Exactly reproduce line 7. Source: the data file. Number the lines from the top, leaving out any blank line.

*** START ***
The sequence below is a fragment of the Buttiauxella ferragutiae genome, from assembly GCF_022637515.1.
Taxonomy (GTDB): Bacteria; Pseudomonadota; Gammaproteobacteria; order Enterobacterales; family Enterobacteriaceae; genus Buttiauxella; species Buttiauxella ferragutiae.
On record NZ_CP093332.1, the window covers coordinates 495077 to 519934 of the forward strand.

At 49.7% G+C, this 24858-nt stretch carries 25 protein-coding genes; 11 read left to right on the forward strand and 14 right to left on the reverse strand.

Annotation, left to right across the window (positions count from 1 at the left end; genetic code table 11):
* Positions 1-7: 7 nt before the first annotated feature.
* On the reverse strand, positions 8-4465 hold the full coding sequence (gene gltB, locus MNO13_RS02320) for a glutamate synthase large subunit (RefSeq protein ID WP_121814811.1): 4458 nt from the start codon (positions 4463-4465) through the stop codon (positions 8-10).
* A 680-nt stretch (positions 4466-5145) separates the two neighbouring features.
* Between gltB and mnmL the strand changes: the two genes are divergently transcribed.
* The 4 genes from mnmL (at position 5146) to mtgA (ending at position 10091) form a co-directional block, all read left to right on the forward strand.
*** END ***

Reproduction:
* On the reverse strand, positions 8-4465 hold the full coding sequence (gene gltB, locus MNO13_RS02320) for a glutamate synthase large subunit (RefSeq protein ID WP_121814811.1): 4458 nt from the start codon (positions 4463-4465) through the stop codon (positions 8-10).